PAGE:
Day 3- Dudhwa, Tharu Tribals and Rhino Rehabilitation Project

  • day-3

The stars we encounter today are: Tharu tribals and the rhino rehabilitation project.

After breakfast, we are off on a long drive across the core forest to the northern most edge of Dudhwa Tiger Reserve. To reach the Indo-Nepal frontier demarcated by river Mohana, we have to walk past a gauchar or grazing ground. We are likely to see several, now virtually extinct, Himalayan griffon vultures soaring in the sky. Trudging further ahead, we pass by a patch of Sheesham forest which is home to numerous multi-colored butterflies.

Finally, having reached Mohana, you can wade through the crystal clear water to enter Nepal (even without a passport or visa). You can try to catch fish using Tharu techniques. While it’ll great to get some sort of booty, you are guaranteed to get lots of consolation prizes: algae, insects and tadpoles. 

Here on a far-off border area, where all you see are hutments and security outposts when you are really exhausted and famished, we have a special meal arranged for you in the Tharu Village of Masankhamb. Tharus are an ethnic forest dwelling community who live in the Indo-Nepal Terai region. They have lived in hardy jungle conditions for a long time. They have their own distinct lifestyle, dialect, heritage, traditions, crafts, songs, dances and costumes. Tharus are an indispensable component of Dudhwa. As such, you haven’t really explored Dudhwa, if you have missed visiting Tharu villages 

Post lunch, we drive down to Dudhwa range for the jeep safari. Dense Sal canopies can be seen in this range. It is so dense at some places that even sunlight does not reach the forest floor. You also crisscross the vast grassland at Sonaripur range where atop the watchtower at Banke Tal, you have a perfect vantage point to observe water birds, wild boars, swamp deer, elephants and occasionally a python sunning itself.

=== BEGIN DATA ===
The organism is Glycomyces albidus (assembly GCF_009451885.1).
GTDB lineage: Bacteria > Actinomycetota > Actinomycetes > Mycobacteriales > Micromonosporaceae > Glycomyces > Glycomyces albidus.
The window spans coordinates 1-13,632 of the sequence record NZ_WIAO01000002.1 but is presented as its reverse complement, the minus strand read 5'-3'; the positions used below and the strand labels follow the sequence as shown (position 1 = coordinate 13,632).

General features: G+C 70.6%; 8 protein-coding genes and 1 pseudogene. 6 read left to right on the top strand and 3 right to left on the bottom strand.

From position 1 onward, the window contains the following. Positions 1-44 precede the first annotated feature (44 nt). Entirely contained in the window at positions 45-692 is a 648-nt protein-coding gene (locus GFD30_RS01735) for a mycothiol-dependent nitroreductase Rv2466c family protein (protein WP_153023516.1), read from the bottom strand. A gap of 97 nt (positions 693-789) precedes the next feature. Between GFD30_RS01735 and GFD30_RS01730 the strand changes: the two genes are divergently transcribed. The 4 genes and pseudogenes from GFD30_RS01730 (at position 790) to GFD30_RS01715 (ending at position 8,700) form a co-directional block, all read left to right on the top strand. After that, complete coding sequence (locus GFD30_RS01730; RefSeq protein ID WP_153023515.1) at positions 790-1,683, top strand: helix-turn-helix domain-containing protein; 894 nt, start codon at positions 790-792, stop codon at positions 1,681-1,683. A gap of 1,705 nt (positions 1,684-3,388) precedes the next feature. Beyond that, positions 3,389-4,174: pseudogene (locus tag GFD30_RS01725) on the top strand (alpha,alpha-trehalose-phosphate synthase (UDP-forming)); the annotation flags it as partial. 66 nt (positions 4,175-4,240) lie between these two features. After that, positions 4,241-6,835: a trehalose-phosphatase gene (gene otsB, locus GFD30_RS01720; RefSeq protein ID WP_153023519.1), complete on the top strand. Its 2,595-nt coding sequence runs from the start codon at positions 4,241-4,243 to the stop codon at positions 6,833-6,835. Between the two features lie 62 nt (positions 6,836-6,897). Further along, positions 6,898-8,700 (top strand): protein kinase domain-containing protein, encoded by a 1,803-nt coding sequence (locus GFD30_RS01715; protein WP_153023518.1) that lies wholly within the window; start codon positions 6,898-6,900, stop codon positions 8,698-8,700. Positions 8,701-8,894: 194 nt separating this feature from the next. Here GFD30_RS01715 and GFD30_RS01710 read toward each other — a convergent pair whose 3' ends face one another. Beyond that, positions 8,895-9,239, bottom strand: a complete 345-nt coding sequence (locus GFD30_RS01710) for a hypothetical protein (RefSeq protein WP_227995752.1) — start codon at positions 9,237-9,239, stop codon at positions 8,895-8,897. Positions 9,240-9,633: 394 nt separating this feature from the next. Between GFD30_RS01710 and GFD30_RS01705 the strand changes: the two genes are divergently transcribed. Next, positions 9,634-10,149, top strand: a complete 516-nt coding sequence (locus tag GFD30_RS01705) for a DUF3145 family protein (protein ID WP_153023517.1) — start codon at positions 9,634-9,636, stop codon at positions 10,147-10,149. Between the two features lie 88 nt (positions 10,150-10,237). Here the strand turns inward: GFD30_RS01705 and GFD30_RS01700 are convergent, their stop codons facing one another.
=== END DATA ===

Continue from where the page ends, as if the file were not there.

As we move on the edge of the river Suheli, our jungle journey becomes a roller-coaster ride. The riverine forest consisting of creepers-climbers-fig trees appears like a ghostly maze. Apart from tigers, sloth bear too inhabits this place. Crocodiles can be seen basking on the river bank, especially during winters.

Further ahead, we move parallel to the electrically fenced Rhino Rehabilitation Area. Rhinos, extinct in Dudhwa for almost a century, were relocated here from Nepal and Assam in the 1980s. They have a viable number now and are a star attraction of Dudhwa. If luck is in our favor, we might see a huge armored rhino munching leaves and grass near the fence itself. This is one of the most successful conservation projects in the world.

By the time you exit the forest and drive back to the camp, it is quite dark. And, tired and eager as you are to reach the camp and relax, the Karavan team is also awaiting your arrival to make you feel at home and hear your amazing experience.